David Cameron and Nick Clegg may have thought they were breaking new ground with their historic coalition, but actually Richard Stephenson got there years ahead of them.
Royal Mail's head of PR, aged 34, describes his efforts in 2007 to deposit a bunch of politicians in the Arctic - an idea to which many would be sympathetic - as a 'real coalition in action'. In his spare time, he formed the Westminster Challenge and organised a charity dog sled across the Arctic Circle with a cross-bench group of MPs, including Clegg, comms minister Ed Vaizey, representatives from charities and journalists.
It was an endeavour that sums up two qualities very apparent to Stephenson's ethos - an unquenchable thirst for diversity and a clear, apparent belief in the importance of bringing various parties together to drive change.
At Royal Mail, he is part of a team led by comms director Mary Fagan, who is soon to be replaced by ex-HBOS and Lloyds comms head Shane O'Riordain.
'I describe our operation as "coalition of comms",' says Stephenson. 'Bringing that coalition together is so important. Operating in a silo is never going to achieve the same results.'
'Richard gives robust and challenging feedback in an extremely diplomatic way,' comments Lesley McPherson, head of media at Aegon and a former client. 'He has a great sense of humour, but you can also completely trust him to provide succinct advice and understand the gravity of any crisis situation.'
Stephenson talks with genuine pride and enthusiasm about the 71 million items Royal Mail handles each day and is adamant this drive and passion is shared across the press and PR teams.
But this is not an organisation bathing in a virtuous circle. Times are tough for businesses generally, and Royal Mail is feeling the pressure more than most.
The firm recently announced a 72 per cent fall in operating profits, has an £8bn-plus pensions deficit, faces strikes over job cuts; and its very nature is likely to change after Business Secretary Vince Cable announced plans for privatisation.
Where others may see intense difficulties, Stephenson sees motivating challenges. 'Anyone who wants an easy life should not come and work here,' he admits. 'The next two years are going to be a hugely exciting, albeit challenging, period. The modernisation programme in this business is absolutely phenomenal.'
Stephenson says it is the sheer variety he faces every day that makes his role 'the best job in PR'. Last week he was working with CBBC and Newsround over the issue of a set of special stamps, as well as with national newspapers over complex economic and industrial relations issues, and overseeing a Twitter workshop, led by comedienne Sue Perkins, on the art of letter writing. 'I like diversity in my life,' he explains. 'It is that diversity that gets me up in the morning.'
This desire goes a long way to explaining how politics, something he describes as 'a hobby', developed into more of a parallel career. John Major and George Bush Senior may not be typically inspirational figures, but Stephenson's experiences as a teenager of working on their respective election campaigns in 1992 - including time in Washington DC - helped shape him into a politico for life.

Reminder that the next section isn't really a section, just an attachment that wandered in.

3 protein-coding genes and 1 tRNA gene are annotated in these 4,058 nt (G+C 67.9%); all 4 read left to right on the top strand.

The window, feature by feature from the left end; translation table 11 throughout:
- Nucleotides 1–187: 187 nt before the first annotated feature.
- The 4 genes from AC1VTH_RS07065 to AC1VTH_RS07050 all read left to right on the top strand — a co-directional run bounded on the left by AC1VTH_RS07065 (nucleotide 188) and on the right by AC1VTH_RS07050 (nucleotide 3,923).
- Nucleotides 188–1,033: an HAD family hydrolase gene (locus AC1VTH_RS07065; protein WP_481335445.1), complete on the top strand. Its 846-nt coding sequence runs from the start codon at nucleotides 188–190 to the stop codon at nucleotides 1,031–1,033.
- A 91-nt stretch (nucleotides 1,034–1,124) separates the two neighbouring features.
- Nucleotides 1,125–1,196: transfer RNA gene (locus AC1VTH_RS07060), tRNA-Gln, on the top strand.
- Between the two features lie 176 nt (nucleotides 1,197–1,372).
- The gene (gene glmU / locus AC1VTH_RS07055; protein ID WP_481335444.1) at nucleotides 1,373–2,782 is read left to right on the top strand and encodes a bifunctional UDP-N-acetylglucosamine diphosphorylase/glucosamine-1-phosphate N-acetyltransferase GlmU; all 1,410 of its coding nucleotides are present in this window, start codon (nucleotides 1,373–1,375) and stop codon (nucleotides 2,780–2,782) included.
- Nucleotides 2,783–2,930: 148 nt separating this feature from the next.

This passion for politics culminated in an audacious bid to join the board of the Conservative Party when he was on the national executive of Conservative Future, the youth movement of the Tory party: 'It was a PR stunt to get our message out to the party that we were doing a good job. It was never meant to happen, but I won.'
Martin Popplewell, founder of Coconut Communications, former Sky News journalist and Smithfield colleague, observes: 'Richard has always been precocious in terms of being ahead of the pack. What's great about him is he's not just a career PR person. He has a wider range of experience than many far older than himself.'
So, why did he opt for a career in corporate public relations via Citigate and Smithfield, rather than the corridors of Whitehall or a public affairs consultancy?
'I wanted to carve a career outside of the political world, so if I did choose to go back I would have the business career that would put me in a better position,' he replies.
It sounds like an answer from someone with unfulfilled political ambition and he does not deny this when probed further. 'I never close a door before it has been opened,' he says.
Stephenson has already opened many doors in his short but impressive career and a whole corridor-full now awaits.
Richard Stephenson's turning points
- What was your biggest career break?
Getting a place on the highly regarded Cardiff University postgraduate in journalism, public and media relations course. Then securing an industrial placement at British Airways at such an early stage was incredible.
- Have you had a notable mentor?
I have had a few: Mike Smith, my convivial tutor in Cardiff; Sir Peter Brown, John Major's agent who gave me my first experience of media and comms, aged 16; Vaughan Andrewartha, who gave me my first PR job, and the late John Antcliffe, ex-CEO of Smithfield, who encouraged me to develop my professional and political careers. At Royal Mail, Mary Fagan has supported me throughout.
- What advice would you give to someone climbing the career ladder?
Just go for it. In PR, there is no such thing as a bad idea - there might be ideas that do not go anywhere, but there is never a bad one. Just go for it and show your creativity.
- What qualities do you prize in new recruits?
Ambition. Confidence. Creativity. Dedication.
- 2008 Group director of PR, Royal Mail Group
- 2005 Board director and head of financial services, Smithfield
- 1998 Junior account executive, rising to associate director, Citigate Dewe Rogerson